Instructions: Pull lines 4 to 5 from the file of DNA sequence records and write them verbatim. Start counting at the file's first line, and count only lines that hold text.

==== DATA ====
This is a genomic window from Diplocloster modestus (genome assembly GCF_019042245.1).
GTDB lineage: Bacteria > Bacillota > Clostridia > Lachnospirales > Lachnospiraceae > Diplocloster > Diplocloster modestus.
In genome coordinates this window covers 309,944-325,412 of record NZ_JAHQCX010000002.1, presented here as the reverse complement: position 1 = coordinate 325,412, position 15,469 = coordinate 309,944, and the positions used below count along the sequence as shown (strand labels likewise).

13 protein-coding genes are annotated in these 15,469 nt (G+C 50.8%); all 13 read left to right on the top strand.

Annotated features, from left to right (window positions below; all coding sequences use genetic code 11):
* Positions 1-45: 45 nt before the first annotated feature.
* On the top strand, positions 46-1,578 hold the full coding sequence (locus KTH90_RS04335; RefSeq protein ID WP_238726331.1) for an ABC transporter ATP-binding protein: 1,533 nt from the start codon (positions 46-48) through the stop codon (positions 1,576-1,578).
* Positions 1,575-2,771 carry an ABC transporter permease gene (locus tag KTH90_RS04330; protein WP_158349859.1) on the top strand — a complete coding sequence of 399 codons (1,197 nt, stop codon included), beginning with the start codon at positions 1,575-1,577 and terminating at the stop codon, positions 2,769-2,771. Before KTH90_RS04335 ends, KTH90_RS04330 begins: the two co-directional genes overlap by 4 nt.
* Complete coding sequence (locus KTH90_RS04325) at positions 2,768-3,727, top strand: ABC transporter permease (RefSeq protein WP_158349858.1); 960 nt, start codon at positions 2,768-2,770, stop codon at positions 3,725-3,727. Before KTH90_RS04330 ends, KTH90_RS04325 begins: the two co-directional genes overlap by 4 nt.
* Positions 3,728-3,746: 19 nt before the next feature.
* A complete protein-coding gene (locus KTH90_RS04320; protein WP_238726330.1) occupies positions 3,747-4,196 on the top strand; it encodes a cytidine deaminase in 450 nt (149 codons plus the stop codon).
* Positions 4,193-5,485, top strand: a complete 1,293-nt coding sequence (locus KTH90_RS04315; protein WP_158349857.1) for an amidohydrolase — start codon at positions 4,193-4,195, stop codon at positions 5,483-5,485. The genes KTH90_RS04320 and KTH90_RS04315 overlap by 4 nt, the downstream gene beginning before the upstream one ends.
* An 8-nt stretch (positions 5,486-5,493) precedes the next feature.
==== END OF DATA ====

13 protein-coding genes are annotated in these 15,469 nt (G+C 50.8%); all 13 read left to right on the top strand.

Annotated features, from left to right (window positions below; all coding sequences use genetic code 11):